Interesting post Jonathan. I agree with you about the need to subject Teach First to critical scrutiny, for many of the reasons that Kim lists. As tends to happen, Teach First has been judged a ‘success’ and so now they are looking to apply the model in other contexts. IPPR have just released a policy document ‘Frontline’ (see http://www.ippr.org/publication/55/9705/frontline-improving-the-childrens-social-work-profession) that aims to apply the model to social work.
The argument for recruiting ‘high-fliers’ to social work is presented quite baldly in the document, for example,
‘Of the 2,765 people starting social work masters-level courses last year, only five completed their undergraduate degree at Oxford or Cambridge , among only 150 from any Russell Group university’
This kind of approach seeks to locate the failings of children’s social care with the supposed lack of ability of social workers, while ignoring the the huge pressures, funding cuts, social problems that social workers currently face. It’s a discourse of derision where societies problems are based on the public sector and the state.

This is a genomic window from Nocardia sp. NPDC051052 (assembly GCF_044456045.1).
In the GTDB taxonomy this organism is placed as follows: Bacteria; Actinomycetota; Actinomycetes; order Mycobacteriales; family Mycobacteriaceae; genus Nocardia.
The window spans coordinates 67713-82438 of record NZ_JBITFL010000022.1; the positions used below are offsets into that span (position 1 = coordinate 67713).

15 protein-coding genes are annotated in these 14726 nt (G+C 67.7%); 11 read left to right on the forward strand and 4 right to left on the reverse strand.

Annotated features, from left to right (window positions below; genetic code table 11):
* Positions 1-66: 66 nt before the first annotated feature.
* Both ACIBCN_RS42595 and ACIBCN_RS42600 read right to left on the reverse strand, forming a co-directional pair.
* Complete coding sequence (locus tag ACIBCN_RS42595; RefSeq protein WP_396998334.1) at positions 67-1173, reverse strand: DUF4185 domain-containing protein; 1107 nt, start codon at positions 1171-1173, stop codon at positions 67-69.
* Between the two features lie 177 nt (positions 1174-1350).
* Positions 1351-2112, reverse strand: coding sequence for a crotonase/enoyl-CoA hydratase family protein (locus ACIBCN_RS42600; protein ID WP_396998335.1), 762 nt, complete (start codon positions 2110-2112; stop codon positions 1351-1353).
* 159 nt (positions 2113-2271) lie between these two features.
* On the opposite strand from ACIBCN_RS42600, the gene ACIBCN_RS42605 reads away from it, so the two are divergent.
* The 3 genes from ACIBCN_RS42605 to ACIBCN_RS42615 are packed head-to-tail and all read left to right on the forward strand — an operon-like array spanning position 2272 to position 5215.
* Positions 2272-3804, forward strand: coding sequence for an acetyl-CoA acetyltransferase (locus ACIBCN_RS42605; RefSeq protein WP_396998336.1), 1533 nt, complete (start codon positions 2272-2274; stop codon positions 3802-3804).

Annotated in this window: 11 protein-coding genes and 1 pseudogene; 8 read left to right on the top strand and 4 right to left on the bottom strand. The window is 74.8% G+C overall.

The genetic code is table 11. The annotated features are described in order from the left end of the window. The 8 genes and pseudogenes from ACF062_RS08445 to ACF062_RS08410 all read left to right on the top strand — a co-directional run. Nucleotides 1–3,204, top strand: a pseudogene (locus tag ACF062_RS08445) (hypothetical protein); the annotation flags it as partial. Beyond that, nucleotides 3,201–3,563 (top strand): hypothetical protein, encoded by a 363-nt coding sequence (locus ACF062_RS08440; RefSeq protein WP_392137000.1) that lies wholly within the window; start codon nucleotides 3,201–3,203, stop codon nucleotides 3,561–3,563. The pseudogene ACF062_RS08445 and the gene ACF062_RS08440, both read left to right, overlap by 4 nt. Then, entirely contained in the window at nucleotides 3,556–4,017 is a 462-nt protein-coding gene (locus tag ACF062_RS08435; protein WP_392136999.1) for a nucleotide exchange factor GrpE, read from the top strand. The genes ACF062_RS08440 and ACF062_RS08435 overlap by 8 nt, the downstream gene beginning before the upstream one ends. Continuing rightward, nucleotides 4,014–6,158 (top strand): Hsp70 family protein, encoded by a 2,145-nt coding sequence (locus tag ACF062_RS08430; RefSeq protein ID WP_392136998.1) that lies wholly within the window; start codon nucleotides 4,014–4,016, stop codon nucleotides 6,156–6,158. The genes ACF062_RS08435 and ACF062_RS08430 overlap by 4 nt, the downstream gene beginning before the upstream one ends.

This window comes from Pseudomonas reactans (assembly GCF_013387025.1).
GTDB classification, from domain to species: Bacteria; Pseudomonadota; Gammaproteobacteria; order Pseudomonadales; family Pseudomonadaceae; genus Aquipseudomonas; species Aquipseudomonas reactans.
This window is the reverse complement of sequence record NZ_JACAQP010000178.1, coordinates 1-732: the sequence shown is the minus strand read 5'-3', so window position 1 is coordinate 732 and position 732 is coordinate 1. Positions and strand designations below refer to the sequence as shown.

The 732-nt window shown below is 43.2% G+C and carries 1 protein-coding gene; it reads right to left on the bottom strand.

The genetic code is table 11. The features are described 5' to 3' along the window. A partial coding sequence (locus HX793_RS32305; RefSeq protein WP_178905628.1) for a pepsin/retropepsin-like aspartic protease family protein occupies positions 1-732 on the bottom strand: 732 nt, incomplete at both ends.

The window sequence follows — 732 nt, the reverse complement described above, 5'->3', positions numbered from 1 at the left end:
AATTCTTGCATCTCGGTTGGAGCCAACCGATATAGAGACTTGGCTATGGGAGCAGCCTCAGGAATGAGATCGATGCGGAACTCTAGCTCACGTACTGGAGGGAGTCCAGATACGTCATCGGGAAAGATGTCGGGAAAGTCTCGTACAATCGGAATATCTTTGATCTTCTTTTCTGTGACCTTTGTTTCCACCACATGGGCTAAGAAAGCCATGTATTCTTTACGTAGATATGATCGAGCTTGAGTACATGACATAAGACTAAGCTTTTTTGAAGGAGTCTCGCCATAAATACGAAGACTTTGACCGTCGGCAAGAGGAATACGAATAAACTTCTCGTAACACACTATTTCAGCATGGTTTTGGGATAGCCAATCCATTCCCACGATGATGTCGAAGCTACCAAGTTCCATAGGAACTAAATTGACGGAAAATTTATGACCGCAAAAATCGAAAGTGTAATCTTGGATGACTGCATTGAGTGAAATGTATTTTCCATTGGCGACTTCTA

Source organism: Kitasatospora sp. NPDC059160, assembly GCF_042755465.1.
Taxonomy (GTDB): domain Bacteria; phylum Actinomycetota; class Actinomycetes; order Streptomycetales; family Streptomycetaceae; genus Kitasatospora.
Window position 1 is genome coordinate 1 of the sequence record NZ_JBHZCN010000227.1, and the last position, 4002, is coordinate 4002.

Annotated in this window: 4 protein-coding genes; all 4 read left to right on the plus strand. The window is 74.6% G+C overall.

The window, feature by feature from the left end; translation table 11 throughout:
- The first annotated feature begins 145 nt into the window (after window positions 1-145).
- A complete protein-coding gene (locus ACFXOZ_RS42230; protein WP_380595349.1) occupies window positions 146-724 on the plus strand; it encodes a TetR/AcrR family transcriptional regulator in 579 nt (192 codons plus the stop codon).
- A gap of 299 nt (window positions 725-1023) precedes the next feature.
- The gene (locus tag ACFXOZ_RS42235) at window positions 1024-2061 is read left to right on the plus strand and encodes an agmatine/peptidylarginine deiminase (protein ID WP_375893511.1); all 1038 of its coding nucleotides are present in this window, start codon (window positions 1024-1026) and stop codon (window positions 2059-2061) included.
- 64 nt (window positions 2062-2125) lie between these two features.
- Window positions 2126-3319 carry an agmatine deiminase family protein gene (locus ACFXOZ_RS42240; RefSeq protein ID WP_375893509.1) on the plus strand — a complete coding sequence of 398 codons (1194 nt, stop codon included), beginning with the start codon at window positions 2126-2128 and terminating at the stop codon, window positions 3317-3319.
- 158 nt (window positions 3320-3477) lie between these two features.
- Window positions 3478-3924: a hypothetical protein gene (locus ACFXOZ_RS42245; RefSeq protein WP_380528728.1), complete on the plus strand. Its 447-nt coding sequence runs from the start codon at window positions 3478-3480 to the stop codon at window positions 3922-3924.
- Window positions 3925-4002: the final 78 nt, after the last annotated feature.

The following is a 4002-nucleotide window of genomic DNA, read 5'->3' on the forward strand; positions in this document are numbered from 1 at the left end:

Thanks to @Ermintrude2 for bringing ‘Frontline’ to my attention.
Thanks for this Jonathon, Kim and James(?).
I also worry about Teach First’s over emphasis on ‘business’ within their training programmes for graduates, rather than learning and teaching. Ex ‘Teach first’ teachers are also writing ‘policy research’ using their own experience (of 2 years teaching), consulting politicians, and Price Waterhouse Cooper(!) to make their arguments about ‘schools in challenging circumstances’ (see http://www.teachfirst.org.uk/web/FILES/TFPolicyFirst201016129_860.pdf) – and thereby ignoring the voices of the young people and long term staff in the schools.